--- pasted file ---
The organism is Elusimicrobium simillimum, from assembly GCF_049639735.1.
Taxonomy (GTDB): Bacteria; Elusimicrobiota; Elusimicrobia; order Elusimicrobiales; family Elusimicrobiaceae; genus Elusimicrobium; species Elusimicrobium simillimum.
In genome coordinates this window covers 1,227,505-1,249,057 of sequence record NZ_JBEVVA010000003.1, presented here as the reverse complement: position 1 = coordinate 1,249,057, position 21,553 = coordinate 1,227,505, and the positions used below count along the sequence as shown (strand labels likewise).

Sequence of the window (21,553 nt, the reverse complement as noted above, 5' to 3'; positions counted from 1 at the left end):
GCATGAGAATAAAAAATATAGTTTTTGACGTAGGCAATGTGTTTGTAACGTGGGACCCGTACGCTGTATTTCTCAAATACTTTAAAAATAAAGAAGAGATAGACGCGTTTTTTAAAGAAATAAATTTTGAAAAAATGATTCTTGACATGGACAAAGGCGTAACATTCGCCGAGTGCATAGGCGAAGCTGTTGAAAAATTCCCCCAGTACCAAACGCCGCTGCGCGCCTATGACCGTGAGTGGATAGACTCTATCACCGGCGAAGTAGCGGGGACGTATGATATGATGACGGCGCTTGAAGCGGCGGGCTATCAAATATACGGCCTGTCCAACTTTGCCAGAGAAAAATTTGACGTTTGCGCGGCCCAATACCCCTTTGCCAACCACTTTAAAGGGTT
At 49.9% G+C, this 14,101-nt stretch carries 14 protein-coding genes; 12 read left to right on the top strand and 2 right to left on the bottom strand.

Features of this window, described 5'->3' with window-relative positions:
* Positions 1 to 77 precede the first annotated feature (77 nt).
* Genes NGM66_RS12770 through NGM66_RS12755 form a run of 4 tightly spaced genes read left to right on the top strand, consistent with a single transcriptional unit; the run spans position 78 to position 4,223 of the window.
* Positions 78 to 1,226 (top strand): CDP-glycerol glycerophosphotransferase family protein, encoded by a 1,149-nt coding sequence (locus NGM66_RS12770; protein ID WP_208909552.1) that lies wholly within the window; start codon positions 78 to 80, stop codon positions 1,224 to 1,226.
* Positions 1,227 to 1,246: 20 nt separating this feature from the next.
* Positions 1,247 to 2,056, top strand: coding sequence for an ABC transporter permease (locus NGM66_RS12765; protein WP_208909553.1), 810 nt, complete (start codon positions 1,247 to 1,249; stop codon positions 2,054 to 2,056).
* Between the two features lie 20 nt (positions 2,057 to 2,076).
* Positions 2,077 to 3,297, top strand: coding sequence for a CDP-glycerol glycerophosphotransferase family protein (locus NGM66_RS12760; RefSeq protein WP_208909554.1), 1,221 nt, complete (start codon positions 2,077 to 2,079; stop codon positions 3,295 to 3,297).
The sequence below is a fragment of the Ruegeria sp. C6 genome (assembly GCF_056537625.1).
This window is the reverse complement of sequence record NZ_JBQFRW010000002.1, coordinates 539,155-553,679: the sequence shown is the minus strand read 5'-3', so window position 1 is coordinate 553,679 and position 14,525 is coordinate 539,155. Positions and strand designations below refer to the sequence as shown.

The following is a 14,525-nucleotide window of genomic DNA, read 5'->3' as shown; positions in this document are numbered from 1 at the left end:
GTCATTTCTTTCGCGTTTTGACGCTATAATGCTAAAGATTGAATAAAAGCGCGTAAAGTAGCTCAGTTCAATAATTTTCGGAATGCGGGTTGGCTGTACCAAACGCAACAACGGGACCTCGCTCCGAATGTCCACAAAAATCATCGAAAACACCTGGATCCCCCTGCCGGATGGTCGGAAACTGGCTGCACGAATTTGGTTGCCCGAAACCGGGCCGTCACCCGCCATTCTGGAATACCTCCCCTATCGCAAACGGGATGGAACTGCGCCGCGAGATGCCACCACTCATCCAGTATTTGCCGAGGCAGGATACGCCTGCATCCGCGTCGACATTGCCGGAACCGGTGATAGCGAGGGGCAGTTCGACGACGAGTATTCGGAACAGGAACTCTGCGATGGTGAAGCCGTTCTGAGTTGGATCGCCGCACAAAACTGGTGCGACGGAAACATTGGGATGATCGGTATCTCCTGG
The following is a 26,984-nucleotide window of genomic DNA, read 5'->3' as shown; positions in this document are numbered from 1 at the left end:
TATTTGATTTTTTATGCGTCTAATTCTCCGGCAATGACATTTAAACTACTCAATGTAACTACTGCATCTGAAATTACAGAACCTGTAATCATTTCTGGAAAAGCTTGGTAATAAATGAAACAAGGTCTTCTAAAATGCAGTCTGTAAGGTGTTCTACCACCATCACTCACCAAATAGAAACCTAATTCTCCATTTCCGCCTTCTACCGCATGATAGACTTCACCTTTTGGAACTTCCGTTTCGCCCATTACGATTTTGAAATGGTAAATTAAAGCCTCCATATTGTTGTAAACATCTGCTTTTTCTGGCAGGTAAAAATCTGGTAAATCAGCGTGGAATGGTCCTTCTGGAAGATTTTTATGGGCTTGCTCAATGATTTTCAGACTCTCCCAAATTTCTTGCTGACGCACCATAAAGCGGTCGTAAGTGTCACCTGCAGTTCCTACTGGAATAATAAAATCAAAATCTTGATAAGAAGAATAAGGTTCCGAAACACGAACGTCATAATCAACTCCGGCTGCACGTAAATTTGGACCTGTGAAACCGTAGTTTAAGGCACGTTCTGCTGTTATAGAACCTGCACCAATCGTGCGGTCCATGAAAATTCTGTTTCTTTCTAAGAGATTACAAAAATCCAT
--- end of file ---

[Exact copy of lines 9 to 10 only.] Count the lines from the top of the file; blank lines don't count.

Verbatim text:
* Genes NGM66_RS12770 through NGM66_RS12755 form a run of 4 tightly spaced genes read left to right on the top strand, consistent with a single transcriptional unit; the run spans position 78 to position 4,223 of the window.
* Positions 78 to 1,226 (top strand): CDP-glycerol glycerophosphotransferase family protein, encoded by a 1,149-nt coding sequence (locus NGM66_RS12770; protein ID WP_208909552.1) that lies wholly within the window; start codon positions 78 to 80, stop codon positions 1,224 to 1,226.